These lines from Shakespeare’s The Tempest are ironic, according to some interpretations, and Aldous Huxley’s Brave New World, published in 1931, famously turns irony into satire. It’s easy to satirise and deride ebook authors and their hopes of setting sail, but I prefer to look on the bright side.
The Fourth Season, the fourth and last book in my Sandra Mahoney quartet, has a good review in MBR Bookwatch. The reviewer is Diane Donovan.
‘The Fourth Season, a Sandra Mahoney mystery, represents the fourth book in Dorothy Johnston’s mystery quartet, beginning with The Trojan Dog, then The White Tower and Eden. (The other books have not been seen by this reviewer).
It opens with a compelling first-person reflection: “The story I’m about to tell begins and ends by water….(sic) Over time, the two deaths ran together in my mind and I came to think of them as the water murders. The name conjures up an image of fluidity; but could as well suggest stagnation; or the leaching away of what is held to be precious by those most in need of it. I don’t mean life itself – that absolute division – or not only that. I mean that which gives each individual life its meaning.”
Through this introduction readers receive fair warning that this mystery is anything but formula writing: it blends in philosophy and life associations and thus its plot incorporates far deeper significance than your usual ‘whodunnit’ focus on methods and perps alone.
Sandra Mahoney is a private investigator (of course) who finds personal meaning in the discovery of a floating body: a body which was once her partner’s lover, making Ivan an immediate suspect, with no alibi.
To complicate matters further, she’s investigating a second murder AND juggling the needs of two children also affected by Laila’s death: a six-year-old and an adolescent. There’s a lot of emotional reaction on all sides; and all this overshadows and complicates what is already a challenging investigation, blending personal into professional concerns and creating more than a series of conundrums for Sandra.
Dorothy Johnston should be commended, first of all, for using the first person as a vehicle for presenting all these emotions. It brings out inner feelings without the distance of using the third person and it adds fire and passion to her story: “What does it mean to be told too little? What does this particular lack mean to an adolescent boy, or to his mother, who happens to be a person endeavouring to make her living by collecting information? It was an endeavour that, for years up until that moment, had sustained, if only just, both my life and that of my children – sustained in a thousand practical, easily overlooked ways.”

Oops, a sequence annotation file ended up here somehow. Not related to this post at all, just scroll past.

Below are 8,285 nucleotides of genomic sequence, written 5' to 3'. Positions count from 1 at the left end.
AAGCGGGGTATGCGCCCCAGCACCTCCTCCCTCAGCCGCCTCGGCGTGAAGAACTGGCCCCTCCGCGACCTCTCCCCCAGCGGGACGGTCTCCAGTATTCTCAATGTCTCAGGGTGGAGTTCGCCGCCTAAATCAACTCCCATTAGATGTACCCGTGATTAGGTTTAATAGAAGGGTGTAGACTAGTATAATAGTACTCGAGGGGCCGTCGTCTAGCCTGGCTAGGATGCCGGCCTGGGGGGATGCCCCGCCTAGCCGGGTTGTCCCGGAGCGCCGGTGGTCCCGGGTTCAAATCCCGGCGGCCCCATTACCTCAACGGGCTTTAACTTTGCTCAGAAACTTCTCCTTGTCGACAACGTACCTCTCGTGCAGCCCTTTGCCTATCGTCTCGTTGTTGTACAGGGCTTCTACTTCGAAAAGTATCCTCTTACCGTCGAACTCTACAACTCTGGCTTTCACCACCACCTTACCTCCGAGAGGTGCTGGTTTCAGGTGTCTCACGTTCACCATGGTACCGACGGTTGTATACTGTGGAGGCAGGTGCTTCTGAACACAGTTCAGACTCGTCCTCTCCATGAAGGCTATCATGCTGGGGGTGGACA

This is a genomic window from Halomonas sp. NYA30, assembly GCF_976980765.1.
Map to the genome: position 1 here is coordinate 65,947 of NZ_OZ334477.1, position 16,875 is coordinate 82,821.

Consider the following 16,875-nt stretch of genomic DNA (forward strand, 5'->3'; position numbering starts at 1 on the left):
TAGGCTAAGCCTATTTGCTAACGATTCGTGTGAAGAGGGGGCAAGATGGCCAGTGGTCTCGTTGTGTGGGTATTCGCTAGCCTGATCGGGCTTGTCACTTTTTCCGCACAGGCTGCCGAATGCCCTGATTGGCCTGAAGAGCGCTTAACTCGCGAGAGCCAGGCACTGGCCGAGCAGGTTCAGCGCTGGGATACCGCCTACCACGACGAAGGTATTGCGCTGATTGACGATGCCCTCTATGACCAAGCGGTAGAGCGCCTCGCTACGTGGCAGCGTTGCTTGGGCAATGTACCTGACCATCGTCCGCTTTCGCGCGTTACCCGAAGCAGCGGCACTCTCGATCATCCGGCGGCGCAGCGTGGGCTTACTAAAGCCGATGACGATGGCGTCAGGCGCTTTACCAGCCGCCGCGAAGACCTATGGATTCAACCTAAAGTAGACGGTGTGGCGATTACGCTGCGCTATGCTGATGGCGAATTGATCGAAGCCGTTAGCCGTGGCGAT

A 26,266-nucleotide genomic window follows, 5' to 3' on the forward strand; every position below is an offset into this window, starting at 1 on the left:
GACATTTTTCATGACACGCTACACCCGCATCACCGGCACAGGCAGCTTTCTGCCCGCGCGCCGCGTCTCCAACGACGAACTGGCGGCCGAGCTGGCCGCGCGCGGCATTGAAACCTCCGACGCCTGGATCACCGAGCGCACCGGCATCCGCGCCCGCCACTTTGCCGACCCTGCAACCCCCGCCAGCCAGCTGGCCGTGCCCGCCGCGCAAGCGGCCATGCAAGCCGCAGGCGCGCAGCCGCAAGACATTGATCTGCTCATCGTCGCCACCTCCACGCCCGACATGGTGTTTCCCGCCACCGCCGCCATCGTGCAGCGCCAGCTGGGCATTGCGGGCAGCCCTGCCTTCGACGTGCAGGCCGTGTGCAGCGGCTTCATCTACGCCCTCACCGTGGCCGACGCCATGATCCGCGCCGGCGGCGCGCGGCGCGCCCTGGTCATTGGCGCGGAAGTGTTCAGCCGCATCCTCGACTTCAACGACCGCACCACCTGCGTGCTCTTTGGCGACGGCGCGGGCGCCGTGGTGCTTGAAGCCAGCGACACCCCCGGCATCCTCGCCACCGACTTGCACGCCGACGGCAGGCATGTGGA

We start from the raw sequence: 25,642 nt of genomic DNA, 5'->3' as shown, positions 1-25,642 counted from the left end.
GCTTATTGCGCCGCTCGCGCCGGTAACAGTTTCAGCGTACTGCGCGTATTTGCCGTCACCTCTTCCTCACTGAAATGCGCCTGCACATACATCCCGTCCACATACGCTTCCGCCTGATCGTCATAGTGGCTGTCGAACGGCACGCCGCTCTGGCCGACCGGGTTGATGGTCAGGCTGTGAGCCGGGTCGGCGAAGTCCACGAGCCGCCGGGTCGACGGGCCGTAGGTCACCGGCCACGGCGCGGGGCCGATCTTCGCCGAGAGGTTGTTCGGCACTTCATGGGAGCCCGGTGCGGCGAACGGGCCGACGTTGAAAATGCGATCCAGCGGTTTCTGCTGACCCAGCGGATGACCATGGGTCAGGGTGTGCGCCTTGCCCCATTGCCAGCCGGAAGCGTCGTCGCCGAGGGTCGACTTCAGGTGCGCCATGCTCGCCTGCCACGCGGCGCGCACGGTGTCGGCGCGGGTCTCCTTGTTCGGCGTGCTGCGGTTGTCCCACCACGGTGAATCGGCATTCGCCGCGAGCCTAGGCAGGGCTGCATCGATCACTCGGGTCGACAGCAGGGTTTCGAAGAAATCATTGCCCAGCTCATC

Dorothy Johnston is equally powerful at displaying her investigator protagonist’s emotions throughout the course of events: another strength that separates The Fourth Season from your typical murder mystery: “I wanted to come face to face with that killer now. What man or woman, known to me perhaps, had that degree of nerve? Was it possible to deduce this from the outside? My experience told me no, of course it wasn’t. Did other people look at me and ask themselves: could she? Would she? I asked myself then: what are you capable of, if sufficiently pushed? I didn’t know the answer. I hoped it wasn’t murder. I hoped I knew myself well enough for that.”
As events unfold and add layers of complexity to Sandra Mahoney’s life, they successfully engross readers in not just a singular murder investigation, but a unified survey of everyone emotionally shaken by death. It’s this approach that makes The Fourth Season a powerfully different story, highly recommended for any who seek more complexity in their murder reading.
Oh, and if you think you need previous background from the other books in the quartet, be advised: this stands well on its own. Also be advised: once you read The Fourth Season you most likely WILL want to pick up the others to see what you missed!’
The Fourth Season is also garnering some good reviews on Amazon. Thanks to those ebook authors and reviewers who have taken the trouble to read my book.
My Sandra Mahoney quartet is now for sale on Amazon, including the new and final book, The Fourth Season. And I already have four great reviews! You can read them here.
In her review, Joan Kerr makes a telling point, but one I hadn’t given much though to – not conscious thought anyway. Each novel in the quartet is set during a particular season. The Fourth Season is autumn. ‘The charms and stresses of each season operate as a symbol for the characters’ emotional lives’, Joan says, and of course this is true.